UPDATE: Apple has purchased the popular music-identifying app, Shazam, for $400 million.
By now, there isn’t anyone in the world that’s unfamiliar with Shazam. The popular music-identifying app enables users to identify songs, movies, TV shows, and commercials from short audio clips. The app was so important that now the company will join Apple after being purchased for $400 million.
“We are thrilled that Shazam and its talented team will be joining Apple,” an Apple spokesperson told The Verge. “Apple Music and Shazam are a natural fit, sharing a passion for music discovery and delivering great music experiences to our users. We have exciting plans in store, and we look forward to combining with Shazam upon approval of agreement.”
Shazam is routinely one of the highest rated apps in the world. And while the acquisition cost is way below the $1 billion Shazam was valued at during its last funding round, the company can still help Apple in a number of ways. Number one on the company’s priority list would be with Apple Music. Shazam can help improve the experience of the service. Shazam’s music and sound recognition, which is already integrated with Siri, could gain a deeper integration with iOS, much like Google has done with its song recognition feature on the Pixel.
Apple is also likely to incorporate Shazam’s augmented reality technology, which could help improve its own offerings. Shazam has visual recognition tech and an AR platform for brands that could help in the development of a Google Lens-type feature and improve its ARKit efforts.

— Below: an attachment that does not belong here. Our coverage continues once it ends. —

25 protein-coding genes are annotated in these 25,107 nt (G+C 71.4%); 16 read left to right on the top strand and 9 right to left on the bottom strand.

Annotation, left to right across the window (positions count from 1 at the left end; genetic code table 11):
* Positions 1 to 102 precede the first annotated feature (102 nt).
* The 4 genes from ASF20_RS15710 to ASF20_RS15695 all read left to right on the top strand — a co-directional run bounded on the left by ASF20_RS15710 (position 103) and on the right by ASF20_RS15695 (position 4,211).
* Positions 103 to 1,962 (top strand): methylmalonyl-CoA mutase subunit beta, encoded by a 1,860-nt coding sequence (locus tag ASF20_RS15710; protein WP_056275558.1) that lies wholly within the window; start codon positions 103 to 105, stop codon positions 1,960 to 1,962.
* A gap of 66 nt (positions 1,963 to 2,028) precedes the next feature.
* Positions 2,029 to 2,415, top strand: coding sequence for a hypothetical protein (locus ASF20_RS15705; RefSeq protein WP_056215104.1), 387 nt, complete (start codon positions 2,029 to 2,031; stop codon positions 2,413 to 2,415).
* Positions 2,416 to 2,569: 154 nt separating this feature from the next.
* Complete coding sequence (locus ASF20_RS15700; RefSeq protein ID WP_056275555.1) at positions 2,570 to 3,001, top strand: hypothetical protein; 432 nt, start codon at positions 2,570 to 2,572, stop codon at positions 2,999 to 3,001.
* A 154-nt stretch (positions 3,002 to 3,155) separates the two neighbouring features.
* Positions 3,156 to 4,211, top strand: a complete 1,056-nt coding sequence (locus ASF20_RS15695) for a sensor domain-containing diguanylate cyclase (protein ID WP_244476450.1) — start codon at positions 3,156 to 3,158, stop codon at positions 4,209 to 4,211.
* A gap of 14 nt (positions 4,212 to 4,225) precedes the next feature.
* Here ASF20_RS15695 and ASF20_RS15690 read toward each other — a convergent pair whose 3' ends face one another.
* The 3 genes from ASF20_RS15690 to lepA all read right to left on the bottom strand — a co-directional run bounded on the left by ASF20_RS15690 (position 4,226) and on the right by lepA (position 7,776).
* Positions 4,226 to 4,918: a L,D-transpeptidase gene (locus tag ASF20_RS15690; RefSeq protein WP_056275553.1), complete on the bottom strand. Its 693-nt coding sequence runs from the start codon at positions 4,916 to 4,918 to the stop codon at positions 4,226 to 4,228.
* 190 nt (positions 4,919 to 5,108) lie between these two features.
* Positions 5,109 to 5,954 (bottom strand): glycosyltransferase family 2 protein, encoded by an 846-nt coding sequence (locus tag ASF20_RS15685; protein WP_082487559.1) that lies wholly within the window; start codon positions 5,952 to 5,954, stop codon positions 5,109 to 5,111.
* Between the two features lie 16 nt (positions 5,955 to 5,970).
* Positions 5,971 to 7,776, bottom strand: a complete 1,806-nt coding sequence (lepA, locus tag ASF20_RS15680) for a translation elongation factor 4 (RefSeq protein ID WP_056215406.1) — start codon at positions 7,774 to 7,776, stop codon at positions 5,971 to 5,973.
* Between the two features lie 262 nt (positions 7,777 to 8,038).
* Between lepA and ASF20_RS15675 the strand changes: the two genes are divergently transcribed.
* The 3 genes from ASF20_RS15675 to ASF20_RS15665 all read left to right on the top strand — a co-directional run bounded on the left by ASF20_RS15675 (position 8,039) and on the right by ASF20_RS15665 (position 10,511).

See the original story below:
Wow, with the snow coming down hard outside one would almost forget that Apple doesn’t take any days off. It appears that the music juggernaut is planning on buying the popular music-identifying app Shazam. Reported by Tech Crunch, the deal is allegedly being signed this week, with an announcement planned for Monday, Dec. 11.
Sources tell the outlet that the sale was priced at about $400 million, with another saying that it was in the nine figures. This would make sense since back in 2015, Shazam was valued at over $1 billion. The app, which also identifies TV shows, films and advertisements, hit 1 billion downloads and for the first time achieved profitability, in large part due to revenue from advertisers.
Shazam Entertainment Limited was founded in 1999, with the service operating originally through SMS. It has grown by leaps and bounds since then, developing augmented reality campaigns around its audio tags.
Apple declined to comment on this story.